Sanity Checks For Saliency Maps

Authors:
Julius Adebayo MIT
Justin Gilmer Google Brain
Michael Muelly Google
Ian Goodfellow Google
Moritz Hardt Google Brain
Been Kim Google

Introduction:

Saliency methods have emerged as a popular tool to highlight features in an inputdeemed relevant for the prediction of a learned model.Several saliency methodshave been proposed, often guided by visual appeal on image data.

Abstract:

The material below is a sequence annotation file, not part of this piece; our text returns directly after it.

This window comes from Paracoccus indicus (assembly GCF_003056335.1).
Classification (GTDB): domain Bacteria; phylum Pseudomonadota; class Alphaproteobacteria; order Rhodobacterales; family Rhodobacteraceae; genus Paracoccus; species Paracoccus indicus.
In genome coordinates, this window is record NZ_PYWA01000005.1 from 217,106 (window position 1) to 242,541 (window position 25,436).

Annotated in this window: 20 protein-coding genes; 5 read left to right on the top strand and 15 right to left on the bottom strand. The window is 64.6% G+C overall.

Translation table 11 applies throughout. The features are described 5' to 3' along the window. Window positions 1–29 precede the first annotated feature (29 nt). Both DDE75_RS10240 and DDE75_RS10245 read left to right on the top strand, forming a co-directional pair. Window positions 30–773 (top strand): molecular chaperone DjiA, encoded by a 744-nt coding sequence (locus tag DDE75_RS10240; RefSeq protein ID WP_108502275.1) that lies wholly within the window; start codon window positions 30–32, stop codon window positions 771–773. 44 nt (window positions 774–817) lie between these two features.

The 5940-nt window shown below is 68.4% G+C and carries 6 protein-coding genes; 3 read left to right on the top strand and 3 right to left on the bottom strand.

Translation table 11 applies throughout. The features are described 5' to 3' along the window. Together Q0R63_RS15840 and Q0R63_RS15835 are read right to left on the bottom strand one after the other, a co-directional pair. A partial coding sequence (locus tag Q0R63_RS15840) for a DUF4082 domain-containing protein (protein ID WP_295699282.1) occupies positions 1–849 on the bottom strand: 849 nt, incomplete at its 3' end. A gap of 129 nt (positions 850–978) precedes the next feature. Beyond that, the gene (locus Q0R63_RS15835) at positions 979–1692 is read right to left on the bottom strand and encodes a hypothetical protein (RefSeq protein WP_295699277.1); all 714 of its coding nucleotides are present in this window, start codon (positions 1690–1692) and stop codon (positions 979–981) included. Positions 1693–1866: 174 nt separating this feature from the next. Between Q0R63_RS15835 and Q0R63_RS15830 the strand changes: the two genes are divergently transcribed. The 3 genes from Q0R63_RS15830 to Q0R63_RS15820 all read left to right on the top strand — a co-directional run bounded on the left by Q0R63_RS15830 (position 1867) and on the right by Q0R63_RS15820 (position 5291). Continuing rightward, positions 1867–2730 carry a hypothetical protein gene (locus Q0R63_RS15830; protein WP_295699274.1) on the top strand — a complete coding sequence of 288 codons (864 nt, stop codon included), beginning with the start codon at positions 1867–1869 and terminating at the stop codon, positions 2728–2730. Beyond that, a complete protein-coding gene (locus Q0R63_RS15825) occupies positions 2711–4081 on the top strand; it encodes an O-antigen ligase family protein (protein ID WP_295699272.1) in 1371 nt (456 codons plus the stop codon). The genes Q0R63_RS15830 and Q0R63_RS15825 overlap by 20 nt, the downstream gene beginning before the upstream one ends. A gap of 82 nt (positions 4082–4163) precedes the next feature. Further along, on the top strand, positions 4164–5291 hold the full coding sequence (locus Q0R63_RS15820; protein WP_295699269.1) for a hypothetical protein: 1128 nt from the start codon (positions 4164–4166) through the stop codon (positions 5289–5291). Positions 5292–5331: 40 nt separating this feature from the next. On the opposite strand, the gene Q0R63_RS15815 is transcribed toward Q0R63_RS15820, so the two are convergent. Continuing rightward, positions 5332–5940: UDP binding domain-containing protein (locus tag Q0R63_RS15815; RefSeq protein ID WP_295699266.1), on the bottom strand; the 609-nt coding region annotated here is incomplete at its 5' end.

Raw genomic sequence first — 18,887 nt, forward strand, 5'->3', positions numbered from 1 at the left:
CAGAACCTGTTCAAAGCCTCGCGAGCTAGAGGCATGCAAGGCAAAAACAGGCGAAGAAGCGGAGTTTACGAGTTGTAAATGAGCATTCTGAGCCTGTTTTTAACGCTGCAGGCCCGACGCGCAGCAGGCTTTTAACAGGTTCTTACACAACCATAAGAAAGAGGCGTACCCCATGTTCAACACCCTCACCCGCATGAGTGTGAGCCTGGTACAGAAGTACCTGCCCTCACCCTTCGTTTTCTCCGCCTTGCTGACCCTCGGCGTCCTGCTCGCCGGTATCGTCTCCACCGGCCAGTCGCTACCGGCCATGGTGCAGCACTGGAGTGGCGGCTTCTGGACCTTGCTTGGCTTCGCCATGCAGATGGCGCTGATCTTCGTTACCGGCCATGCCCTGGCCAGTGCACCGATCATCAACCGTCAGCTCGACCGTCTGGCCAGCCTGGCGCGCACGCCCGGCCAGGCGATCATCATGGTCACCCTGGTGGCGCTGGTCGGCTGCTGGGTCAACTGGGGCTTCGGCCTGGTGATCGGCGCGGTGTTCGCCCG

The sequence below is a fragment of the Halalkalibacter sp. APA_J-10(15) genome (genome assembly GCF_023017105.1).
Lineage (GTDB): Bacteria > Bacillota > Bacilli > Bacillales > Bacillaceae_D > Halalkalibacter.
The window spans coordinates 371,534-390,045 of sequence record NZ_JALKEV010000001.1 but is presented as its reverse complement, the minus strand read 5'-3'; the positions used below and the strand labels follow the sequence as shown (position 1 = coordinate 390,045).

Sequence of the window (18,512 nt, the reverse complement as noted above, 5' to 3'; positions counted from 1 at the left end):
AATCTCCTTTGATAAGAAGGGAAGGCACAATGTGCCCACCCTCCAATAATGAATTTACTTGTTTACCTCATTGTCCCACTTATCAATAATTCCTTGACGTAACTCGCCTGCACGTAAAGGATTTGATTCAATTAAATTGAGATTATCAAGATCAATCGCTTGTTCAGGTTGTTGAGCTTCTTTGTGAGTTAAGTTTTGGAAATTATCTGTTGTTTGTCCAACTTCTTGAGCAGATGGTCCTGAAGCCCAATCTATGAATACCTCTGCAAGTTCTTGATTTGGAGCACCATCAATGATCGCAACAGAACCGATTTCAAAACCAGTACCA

Saliency methods have emerged as a popular tool to highlight features in an inputdeemed relevant for the prediction of a learned model. Several saliency methodshave been proposed, often guided by visual appeal on image data. In this work, wepropose an actionable methodology to evaluate what kinds of explanations a givenmethod can and cannot provide. We find that reliance, solely, on visual assessmentcan be misleading. Through extensive experiments we show that some existingsaliency methods are independent both of the model and of the data generatingprocess. Consequently, methods that fail the proposed tests are inadequate fortasks that are sensitive to either data or model, such as, finding outliers in the data,explaining the relationship between inputs and outputs that the model learned,and debugging the model. We interpret our findings through an analogy withedge detection in images, a technique that requires neither training data nor model.Theory in the case of a linear model and a single-layer convolutional neural networksupports our experimental findings.

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